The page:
* Evaluating injured athletes and how to get them moving optimally again

    * The value of looking at the body as a system and the importance of self-experimentation

    * What makes a great rotational athlete and how a variety of physical activity can improve health

    * How to get a client stronger without blowing them up in the process

    * The biggest mistakes rotational sports athletes and coaches make in designing a program

    * The pitfalls of over-reliance on bilateral strength and motions

    * How underappreciating what you do in the gym can impact your movement

    * The importance of developing observational skills

    * Sturgeon’s law and the saturation of the fitness industry



     

    Related Links:



    * 2021 Sleep and Recovery Summit Registration



     

    Connect with Mike:



    * Mike Kay on Instagram



     

    Stop the Frustration! Get the Complete Coach Certification

    Are you a young fitness trainer or coach?

    Are you frustrated by the results you’re getting or the lack of resources available to learn the skills you need to be successful?

    Are you struggling to get enough clients or wondering how long you’ll be able to follow your passion for helping others?

    It’s time to stop the frustration and stop worrying. It’s time to get certified!

    If you’re serious about improving your results, serious about becoming a better coach, and serious about increasing your bottom line, then you need the Complete Coach Certification.

    In this massive course, you’ll learn:



    * How to use the R7 system to create seamless,

    • 50 min
    Max Schmarzo on Plyometrics, Jump Training and Elite Athleticism

    Max Schmarzo on Plyometrics, Jump Training and Elite Athleticism

    Playing sports initiates all things performance, whether it’s about trying to be a better jump shooter or a better athlete.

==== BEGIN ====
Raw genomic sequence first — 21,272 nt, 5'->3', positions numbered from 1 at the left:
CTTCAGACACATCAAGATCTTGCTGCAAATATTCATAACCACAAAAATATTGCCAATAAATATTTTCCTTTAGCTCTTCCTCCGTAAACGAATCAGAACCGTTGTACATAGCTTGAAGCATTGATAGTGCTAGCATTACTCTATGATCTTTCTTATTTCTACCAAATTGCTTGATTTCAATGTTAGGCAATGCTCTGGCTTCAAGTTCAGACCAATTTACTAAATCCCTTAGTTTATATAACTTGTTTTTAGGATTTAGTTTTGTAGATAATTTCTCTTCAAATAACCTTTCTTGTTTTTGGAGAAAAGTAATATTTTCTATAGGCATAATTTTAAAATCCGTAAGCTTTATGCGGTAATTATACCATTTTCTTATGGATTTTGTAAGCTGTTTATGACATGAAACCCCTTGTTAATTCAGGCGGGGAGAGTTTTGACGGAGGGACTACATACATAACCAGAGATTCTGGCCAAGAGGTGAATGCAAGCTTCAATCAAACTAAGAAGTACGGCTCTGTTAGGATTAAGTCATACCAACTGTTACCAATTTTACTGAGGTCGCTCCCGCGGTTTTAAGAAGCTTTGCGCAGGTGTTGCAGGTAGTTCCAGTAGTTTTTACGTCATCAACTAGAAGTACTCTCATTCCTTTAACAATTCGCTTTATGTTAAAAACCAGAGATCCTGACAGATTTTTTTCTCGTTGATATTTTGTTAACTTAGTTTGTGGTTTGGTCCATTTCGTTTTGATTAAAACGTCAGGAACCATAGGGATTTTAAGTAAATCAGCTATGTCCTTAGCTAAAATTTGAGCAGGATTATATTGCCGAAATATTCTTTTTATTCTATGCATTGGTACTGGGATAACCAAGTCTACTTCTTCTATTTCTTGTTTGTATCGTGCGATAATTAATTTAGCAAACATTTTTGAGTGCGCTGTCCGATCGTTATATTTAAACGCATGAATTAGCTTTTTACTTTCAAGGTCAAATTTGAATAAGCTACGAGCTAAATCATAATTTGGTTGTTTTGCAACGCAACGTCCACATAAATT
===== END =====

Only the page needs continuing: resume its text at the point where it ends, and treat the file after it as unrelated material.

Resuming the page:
And that’s exactly the catalyst that sparked the passion of applied sports scientist and educator Max Schmarzo.

    After playing Division III Basketball for Coe College, where he also completed his degrees in athletic training and strength & conditioning, Max was further inspired by the knowledge and experience he earned as an undergrad and collegiate athlete.

    He later furthered his studies and earned his Master’s degree in Exercise Physiology at Iowa State University.

    Today, in addition to his work as a professional consultant, Max is the founder of Strong by Science and co-founder of EdgeU, a platform that helps others develop their craft as trainers, coaches, and therapists.

    Max joins me today to share his humble beginnings as a basketball player and discuss what inspired his passion for jump training.

    He differentiates extensive from intensive jump training and describes their inverse relationship with each other.

    Max explains the different variables he considers when developing a training program and discusses the different kinds of jumps and jumpers.

    He also highlights the foundational quality of strength training in developing jumps and underscores the importance of bringing critical thinking to physical preparation.